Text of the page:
Scammell and Nephew Ltd v. Ouston  AC 251, House of Lords
The defendants (appellants) wrote to the plaintiffs (respondents) and offered to sell them a Commer van for £268 and to take the plaintiffs’ Bedford van in part exchange, allowing them the sum of £100 for the Bedford van. The parties agreed these terms at an interview. The following day the defendants wrote to the plaintiffs and asked them to place the official order for the van in order to enable them to complete their records. The plaintiffs accordingly wrote to the defendants and the letter included the following sentence: ‘this order is given on the understanding that the balance of the purchase price can be had on hire-purchase terms over a period of 2 years.’ This sentence reflected the plaintiffs’ position throughout the negotiations, namely that they could only purchase the van on hire-purchase terms. The relationship between the parties then deteriorated, principally as a result of a disagreement about the condition of the Bedford van that led the defendants to refuse to take it in part exchange. The plaintiffs claimed that this amounted to a breach of contract and brought a claim for damages. The defendants denied any liability on the ground that no contract had in fact been concluded between the parties. The defence failed at first instance and in the Court of Appeal but succeeded in the House of Lords where it was held that the words ‘on hire-purchase terms’ could not be given any definite meaning so that the parties had not, in fact, concluded a contract.
My Lords, I have had the advantage of reading the opinion of my noble and learned friend, Lord Russell of Killowen. I entirely agree with it and with his statement of the relevant facts. No less, however, than four judges have come to a different conclusion, and they think that the respondents have succeeded in establishing a contract in this case. I should always be slow to differ from views of those for whom I entertain a very genuine respect, if I could entertain any real doubt about the matter. I am constrained therefore to add some remarks of my own to explain why I am led to an opinion which coincides with that of my noble friend.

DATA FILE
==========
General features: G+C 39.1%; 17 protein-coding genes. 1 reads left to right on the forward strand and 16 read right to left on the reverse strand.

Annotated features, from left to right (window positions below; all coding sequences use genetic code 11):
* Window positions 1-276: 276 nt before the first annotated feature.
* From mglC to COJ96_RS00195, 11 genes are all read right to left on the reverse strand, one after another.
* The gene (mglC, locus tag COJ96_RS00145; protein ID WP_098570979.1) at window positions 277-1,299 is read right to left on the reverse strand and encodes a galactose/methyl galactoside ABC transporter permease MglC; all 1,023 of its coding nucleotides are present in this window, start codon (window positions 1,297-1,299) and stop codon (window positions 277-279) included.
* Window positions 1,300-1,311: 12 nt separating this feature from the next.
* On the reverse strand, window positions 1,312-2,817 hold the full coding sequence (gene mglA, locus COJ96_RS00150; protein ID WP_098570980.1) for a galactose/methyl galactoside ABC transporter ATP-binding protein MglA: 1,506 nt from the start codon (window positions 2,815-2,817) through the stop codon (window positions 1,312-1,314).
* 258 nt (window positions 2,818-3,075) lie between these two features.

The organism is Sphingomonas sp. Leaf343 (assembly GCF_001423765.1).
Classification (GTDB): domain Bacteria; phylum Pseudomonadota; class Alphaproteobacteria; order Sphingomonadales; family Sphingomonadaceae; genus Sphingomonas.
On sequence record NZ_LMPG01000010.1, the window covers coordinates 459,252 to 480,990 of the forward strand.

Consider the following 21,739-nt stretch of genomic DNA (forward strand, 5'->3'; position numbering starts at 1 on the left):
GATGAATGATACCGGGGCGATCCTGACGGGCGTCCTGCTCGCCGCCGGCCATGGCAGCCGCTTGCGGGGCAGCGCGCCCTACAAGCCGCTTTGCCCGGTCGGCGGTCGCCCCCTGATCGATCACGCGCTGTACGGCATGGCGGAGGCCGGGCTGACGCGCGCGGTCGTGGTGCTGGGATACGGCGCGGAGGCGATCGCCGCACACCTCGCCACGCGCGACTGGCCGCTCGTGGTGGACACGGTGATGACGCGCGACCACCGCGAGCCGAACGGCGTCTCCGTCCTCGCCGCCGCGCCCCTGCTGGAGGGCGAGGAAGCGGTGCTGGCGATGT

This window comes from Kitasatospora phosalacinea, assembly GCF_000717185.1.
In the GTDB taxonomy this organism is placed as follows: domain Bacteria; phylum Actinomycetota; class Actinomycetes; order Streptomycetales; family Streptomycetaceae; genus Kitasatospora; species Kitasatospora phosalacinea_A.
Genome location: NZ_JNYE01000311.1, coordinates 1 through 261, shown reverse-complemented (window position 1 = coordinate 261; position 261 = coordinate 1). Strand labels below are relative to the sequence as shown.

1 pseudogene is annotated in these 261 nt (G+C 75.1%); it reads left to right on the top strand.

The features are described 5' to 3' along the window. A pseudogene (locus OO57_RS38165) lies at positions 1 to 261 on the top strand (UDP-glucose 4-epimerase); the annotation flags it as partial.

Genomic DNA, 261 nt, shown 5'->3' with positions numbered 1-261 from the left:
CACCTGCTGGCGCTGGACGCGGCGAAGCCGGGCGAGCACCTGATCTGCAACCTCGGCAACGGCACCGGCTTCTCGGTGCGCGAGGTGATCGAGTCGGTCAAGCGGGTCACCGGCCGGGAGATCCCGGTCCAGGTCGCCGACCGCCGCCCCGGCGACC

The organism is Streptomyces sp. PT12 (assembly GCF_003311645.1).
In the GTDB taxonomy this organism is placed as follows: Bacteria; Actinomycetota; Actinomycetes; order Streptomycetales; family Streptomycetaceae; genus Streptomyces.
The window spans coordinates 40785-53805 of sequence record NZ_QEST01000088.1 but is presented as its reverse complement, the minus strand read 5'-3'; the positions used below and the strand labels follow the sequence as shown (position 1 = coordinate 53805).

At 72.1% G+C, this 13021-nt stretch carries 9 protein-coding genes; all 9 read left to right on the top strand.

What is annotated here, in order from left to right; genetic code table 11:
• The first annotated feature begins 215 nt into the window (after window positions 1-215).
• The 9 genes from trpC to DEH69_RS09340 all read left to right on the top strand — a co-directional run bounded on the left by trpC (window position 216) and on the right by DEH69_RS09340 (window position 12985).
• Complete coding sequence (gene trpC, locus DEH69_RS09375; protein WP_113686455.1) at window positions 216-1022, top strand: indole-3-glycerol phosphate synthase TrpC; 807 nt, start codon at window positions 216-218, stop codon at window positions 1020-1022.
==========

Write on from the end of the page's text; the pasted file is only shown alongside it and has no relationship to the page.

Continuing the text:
It is a regrettable fact that there are few, if any, topics on which there seems to be a greater difference of judicial opinion than those which relate to the question whether as the result of informal letters or like documents a binding contract has been arrived at. Many well-known instances are to be found in the books, the last being that of Hillas & Co v. Arcos, Ltd (1932) 147 LT 503. The reason for these different conclusions is that laymen unassisted by persons with a legal training are not always accustomed to use words or phrases with a precise or definite meaning. In order to constitute a valid contract the parties must so express themselves that their meaning can be determined with a reasonable degree of certainty. It is plain that unless this can be done it would be impossible to hold that the contracting parties had the same intention; in other words the consensus ad idem would be a matter of mere conjecture. This general rule, however, applies somewhat differently in different cases. In commercial documents connected with dealings in a trade with which the parties are perfectly familiar the court is very willing, if satisfied that the parties thought that they made a binding contract, to imply terms and in particular terms as to the method of carrying out the contract which it would be impossible to supply in other kinds of contract: see Hillas & Co v. Arcos, Ltd . . .